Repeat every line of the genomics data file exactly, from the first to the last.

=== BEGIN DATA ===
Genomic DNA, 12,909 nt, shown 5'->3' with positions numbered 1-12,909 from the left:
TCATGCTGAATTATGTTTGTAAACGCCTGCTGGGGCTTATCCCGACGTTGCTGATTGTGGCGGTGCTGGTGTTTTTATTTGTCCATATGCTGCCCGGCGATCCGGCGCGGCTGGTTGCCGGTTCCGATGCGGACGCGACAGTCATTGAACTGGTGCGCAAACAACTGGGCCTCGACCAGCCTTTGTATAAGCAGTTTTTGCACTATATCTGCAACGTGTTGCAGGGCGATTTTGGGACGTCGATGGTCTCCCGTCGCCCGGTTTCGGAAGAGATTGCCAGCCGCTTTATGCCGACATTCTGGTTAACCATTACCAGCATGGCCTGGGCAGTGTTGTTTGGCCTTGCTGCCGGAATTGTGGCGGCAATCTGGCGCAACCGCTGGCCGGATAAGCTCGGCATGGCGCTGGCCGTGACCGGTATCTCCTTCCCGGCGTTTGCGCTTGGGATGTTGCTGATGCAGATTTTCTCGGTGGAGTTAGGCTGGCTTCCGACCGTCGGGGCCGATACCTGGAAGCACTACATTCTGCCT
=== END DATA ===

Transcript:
Genomic DNA, 12,909 nt, shown 5'->3' with positions numbered 1-12,909 from the left:
TCATGCTGAATTATGTTTGTAAACGCCTGCTGGGGCTTATCCCGACGTTGCTGATTGTGGCGGTGCTGGTGTTTTTATTTGTCCATATGCTGCCCGGCGATCCGGCGCGGCTGGTTGCCGGTTCCGATGCGGACGCGACAGTCATTGAACTGGTGCGCAAACAACTGGGCCTCGACCAGCCTTTGTATAAGCAGTTTTTGCACTATATCTGCAACGTGTTGCAGGGCGATTTTGGGACGTCGATGGTCTCCCGTCGCCCGGTTTCGGAAGAGATTGCCAGCCGCTTTATGCCGACATTCTGGTTAACCATTACCAGCATGGCCTGGGCAGTGTTGTTTGGCCTTGCTGCCGGAATTGTGGCGGCAATCTGGCGCAACCGCTGGCCGGATAAGCTCGGCATGGCGCTGGCCGTGACCGGTATCTCCTTCCCGGCGTTTGCGCTTGGGATGTTGCTGATGCAGATTTTCTCGGTGGAGTTAGGCTGGCTTCCGACCGTCGGGGCCGATACCTGGAAGCACTACATTCTGCCT